A Small Linux-Borne Light in Katrinas Aftermath

Opinion: The Public Web Stations effort enables people to connect via the Internet with Katrina survivors.

There is a darkness in the ruins of New Orleans the likes of which living Americans have never seen.

It is a darkness born of hurricane, poor planning, and—inland from the Gulf coast—the slow realization of just how horrid the situation really was.

The OSSI (Open Source Software Institute), which is located in Hattiesburg, Miss., and at the Stennis Space Center, is calling for donations to the Red Cross.

Its a good idea. The Red Cross and other worthy, legitimate charity organizations need your help. Trying to make the Katrina disaster better will take more than state governments and the federal government—its going to take all of us.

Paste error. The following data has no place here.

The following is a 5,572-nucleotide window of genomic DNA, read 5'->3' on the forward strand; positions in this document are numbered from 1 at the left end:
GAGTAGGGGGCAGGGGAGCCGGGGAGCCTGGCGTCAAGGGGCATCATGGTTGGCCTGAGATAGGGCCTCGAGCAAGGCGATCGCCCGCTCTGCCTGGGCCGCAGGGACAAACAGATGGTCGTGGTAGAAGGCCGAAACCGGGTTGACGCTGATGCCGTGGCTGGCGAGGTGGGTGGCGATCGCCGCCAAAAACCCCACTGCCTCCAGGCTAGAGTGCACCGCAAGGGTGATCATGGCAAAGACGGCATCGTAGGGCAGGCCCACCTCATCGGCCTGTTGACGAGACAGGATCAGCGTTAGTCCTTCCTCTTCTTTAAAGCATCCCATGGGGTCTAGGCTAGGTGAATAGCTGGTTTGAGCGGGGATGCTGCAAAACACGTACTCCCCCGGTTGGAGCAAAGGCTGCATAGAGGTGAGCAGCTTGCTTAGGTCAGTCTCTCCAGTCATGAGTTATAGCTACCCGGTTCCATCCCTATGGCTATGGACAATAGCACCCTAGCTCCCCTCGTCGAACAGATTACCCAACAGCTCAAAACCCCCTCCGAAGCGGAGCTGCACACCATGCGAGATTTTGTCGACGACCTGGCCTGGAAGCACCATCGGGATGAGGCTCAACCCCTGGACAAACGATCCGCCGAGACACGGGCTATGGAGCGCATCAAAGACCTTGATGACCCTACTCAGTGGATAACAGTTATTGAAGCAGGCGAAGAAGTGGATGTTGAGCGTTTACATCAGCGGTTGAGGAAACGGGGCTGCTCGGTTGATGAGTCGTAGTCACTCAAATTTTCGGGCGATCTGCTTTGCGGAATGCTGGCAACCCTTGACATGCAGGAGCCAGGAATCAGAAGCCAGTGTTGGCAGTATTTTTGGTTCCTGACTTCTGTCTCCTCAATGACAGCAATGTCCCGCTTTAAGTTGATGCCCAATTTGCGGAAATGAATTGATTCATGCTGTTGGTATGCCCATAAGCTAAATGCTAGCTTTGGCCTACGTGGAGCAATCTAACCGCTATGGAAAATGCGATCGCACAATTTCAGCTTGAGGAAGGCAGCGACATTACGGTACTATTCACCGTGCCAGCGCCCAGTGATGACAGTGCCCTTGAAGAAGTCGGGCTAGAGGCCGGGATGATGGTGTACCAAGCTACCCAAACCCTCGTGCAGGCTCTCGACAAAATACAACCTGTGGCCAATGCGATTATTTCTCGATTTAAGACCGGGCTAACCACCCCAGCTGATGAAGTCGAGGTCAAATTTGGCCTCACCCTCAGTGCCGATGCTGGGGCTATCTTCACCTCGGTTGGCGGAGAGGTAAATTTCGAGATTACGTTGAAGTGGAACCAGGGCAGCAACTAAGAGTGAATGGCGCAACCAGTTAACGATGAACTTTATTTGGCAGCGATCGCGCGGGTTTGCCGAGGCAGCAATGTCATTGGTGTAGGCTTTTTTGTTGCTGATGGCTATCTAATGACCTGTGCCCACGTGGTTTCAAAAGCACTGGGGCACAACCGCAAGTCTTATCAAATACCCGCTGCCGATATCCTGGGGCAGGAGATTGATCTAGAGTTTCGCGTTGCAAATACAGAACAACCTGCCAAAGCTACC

Sadly, even as I write this, I have received more than a dozen e-mails trying to trick me into giving money to some of the most disgusting people on earth with their fake charity Web sites. My fellow writer Evan Schuman has some good ideas on how to separate the good from the bad.

/zimages/7/28571.gifEvan Schuman warns Katrina donors to beware of scams. Click here to read more.

There is, however, also a unique charity effort going on, Public Web Stations, which builds on Linuxs unique strength as an operating system that can run on almost any hardware.

The plan is simple: Supply the hardware, software, labor and know-how needed to set up sites where people can connect via the Internet with Katrina survivors.

/zimages/7/28571.gifRead the full story on Linux-Watch: A Small Linux-Borne Light in Katrinas Aftermath